If you’re considering making the transition from a rehabilitation center or hospital speech therapist to a school-based therapist, there are certain traits and skills that will help you succeed. Although you need a strong desire to help people regardless of the setting you work in, there are additional traits that are helpful to becoming and succeeding as a school-based speech therapist. Consider the list below.
As a school-based speech therapist you will be working with children with a variety of communication disorders, such as resonance and swallowing problems, articulation disorders, and many other conditions. Since you’ll be working with children with a variety of conditions and the size of your caseload may vary, organizational skills are a must. Good time management is essential to provide the best services possible for your students.
Children are from different backgrounds and situations. Your job is to do your best to provide therapy. Leave preconceived notions and beliefs at the door. School-based speech therapists should be empathic and compassionate while still expecting their students to work hard to reach their potential.
There may be days where you have to move things around and cram in paperwork, therapy, and unexpected meetings with parents. Also, you might be trying one therapeutic approach and have to switch gears if something is not working. Being flexible will make you more effective and less stressed.
Problem Solving Skills
What works for one student may not with another. A school-based speech therapist should be willing to try different approaches and not give up. There may be situations where it seems you cannot reach a child, but remember the saying, “where there is a will, there is a way.” Being a problem solver also means getting creative with the techniques you try. Trying certain techniques or using games and toys may be just what you need.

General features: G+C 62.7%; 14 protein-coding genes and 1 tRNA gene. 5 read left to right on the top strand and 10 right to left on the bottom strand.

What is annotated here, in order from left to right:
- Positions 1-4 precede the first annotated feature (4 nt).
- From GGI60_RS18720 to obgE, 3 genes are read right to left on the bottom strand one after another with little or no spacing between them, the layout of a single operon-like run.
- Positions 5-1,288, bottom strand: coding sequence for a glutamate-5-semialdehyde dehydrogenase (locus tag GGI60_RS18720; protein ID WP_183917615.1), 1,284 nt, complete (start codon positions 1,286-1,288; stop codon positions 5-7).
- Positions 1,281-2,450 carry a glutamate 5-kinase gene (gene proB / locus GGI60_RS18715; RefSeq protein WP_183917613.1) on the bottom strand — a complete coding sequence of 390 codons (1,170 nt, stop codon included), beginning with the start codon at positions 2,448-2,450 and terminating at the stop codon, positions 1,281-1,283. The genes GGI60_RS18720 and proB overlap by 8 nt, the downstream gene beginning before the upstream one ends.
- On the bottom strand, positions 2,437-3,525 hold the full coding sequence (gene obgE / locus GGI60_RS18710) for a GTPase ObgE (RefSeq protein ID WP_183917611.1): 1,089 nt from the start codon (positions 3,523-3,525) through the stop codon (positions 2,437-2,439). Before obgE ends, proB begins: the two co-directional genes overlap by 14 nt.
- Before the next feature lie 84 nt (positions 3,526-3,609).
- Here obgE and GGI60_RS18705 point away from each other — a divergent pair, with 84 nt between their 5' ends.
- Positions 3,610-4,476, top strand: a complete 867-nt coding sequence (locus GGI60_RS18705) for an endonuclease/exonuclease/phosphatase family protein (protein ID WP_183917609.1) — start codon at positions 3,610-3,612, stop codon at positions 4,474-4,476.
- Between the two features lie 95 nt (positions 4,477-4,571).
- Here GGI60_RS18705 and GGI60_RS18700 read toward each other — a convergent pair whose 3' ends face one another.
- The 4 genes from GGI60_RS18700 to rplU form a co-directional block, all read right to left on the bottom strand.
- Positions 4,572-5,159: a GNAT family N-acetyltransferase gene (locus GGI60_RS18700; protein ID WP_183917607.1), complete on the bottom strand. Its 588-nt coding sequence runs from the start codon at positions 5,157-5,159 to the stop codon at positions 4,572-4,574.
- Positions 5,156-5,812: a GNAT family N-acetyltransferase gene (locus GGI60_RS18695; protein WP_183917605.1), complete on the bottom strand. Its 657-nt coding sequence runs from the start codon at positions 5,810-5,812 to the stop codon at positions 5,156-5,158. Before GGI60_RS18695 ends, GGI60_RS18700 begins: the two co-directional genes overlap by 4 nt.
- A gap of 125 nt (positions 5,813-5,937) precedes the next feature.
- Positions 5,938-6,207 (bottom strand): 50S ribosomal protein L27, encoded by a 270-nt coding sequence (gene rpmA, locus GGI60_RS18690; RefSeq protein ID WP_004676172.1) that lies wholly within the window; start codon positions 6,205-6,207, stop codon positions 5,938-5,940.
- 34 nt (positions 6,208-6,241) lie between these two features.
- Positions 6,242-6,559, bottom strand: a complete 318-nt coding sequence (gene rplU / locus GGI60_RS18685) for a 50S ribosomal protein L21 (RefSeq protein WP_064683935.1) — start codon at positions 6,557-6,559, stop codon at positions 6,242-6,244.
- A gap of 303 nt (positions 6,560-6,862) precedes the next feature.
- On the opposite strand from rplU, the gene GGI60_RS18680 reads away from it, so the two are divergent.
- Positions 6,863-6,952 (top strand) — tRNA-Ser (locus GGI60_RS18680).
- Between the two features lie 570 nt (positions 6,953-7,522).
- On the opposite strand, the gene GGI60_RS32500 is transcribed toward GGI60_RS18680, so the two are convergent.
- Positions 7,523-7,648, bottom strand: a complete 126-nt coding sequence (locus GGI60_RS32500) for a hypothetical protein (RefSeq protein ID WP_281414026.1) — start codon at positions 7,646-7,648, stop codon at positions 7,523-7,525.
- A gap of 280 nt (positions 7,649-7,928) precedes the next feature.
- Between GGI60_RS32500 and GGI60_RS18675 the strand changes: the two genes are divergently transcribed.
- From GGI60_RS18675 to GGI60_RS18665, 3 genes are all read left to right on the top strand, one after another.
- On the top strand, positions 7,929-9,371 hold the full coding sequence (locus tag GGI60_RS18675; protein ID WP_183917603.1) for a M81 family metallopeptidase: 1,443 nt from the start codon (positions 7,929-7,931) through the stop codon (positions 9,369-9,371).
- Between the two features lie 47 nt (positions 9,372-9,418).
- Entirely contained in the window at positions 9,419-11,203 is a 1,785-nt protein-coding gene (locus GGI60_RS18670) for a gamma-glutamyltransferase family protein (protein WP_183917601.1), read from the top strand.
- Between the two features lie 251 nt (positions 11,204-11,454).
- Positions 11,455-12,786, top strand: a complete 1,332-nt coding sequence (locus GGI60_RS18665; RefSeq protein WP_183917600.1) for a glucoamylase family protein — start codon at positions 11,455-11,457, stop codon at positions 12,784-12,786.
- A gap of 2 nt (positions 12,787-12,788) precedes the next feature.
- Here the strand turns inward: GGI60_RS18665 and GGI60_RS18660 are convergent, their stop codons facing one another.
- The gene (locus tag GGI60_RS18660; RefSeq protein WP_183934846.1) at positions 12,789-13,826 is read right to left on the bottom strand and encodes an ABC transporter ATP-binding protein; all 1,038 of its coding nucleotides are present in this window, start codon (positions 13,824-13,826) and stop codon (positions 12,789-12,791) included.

School-based speech therapists must be able to work well as part of a team. As a therapist, you collaborate with parents and teachers and speech therapy assistants. Being able to communicate well with a wide variety of people is a much needed skill for speech therapists who work in schools. Team players listen to what others have to say and consider their input. They also delegate when appropriate and maintain good communication.
Enjoy Working with Children
Although it may seem obvious that school-based speech therapists should enjoy working with children, it’s still something worth mentioning. Keep in mind, not all people who like working with children enjoy all age groups. Ask yourself if you’re willing to work with preschoolers, school-age kids, and high school students.
Ideally, school speech therapists should have a strong belief in their students, which helps children believe in themselves. As a therapist, you have the responsibility to engage kids in a therapy session and not give up on a child. Although therapists should not have blinders on the obstacles a child faces, it’s helpful to be someone who can see the positives and find things they can build on with a student.